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Title: Macaques preferentially attend to intermediately surprising information.
Normative learning theories dictate that we should preferentially attend to informative sources, but only up to the point that our limited learning systems can process their content. Humans, including infants, show this predicted strategic deployment of attention. Here we demonstrate that rhesus monkeys, much like humans, attend to events of moderate surprisingness over both more and less surprising events. They do this in the absence of any specific goal or contingent reward, indicating that the behavioral pattern is spontaneous. We suggest this U-shaped attentional preference represents an evolutionarily preserved strategy for guiding intelligent organisms toward material that is maximally useful for learning.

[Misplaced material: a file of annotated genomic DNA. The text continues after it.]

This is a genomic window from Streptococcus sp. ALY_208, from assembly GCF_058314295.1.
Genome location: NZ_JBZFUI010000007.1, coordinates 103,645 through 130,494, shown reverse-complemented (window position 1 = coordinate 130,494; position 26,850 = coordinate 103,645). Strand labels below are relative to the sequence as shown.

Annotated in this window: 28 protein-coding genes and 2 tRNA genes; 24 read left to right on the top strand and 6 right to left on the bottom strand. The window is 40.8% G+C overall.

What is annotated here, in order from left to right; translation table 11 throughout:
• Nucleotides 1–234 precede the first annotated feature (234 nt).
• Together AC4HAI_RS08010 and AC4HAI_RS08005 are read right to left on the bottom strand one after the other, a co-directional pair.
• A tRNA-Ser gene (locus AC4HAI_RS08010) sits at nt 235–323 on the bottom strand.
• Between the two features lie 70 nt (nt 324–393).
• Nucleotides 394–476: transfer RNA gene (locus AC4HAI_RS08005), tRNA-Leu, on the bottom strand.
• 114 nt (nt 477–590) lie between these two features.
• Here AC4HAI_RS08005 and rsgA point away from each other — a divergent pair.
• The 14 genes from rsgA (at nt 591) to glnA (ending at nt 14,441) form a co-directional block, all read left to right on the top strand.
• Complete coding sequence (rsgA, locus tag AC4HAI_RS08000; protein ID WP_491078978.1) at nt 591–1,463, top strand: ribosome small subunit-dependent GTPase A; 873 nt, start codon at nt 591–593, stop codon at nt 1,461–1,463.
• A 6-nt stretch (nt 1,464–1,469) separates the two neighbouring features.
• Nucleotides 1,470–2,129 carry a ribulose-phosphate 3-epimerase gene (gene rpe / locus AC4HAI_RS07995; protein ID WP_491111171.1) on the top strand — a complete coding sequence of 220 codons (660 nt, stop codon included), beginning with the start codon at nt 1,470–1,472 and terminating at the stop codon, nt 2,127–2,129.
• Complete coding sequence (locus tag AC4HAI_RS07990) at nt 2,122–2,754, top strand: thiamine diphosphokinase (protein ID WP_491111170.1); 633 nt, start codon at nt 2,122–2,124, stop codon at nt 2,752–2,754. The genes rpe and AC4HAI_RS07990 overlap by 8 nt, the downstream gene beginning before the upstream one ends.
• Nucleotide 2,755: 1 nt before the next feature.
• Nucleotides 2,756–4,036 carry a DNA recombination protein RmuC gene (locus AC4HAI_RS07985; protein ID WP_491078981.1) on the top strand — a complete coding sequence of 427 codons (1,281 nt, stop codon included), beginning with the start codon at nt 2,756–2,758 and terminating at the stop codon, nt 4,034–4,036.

Award ID(s):
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Journal Name:
Proceedings of the Cognitive Science Society
Sponsoring Org:
National Science Foundation
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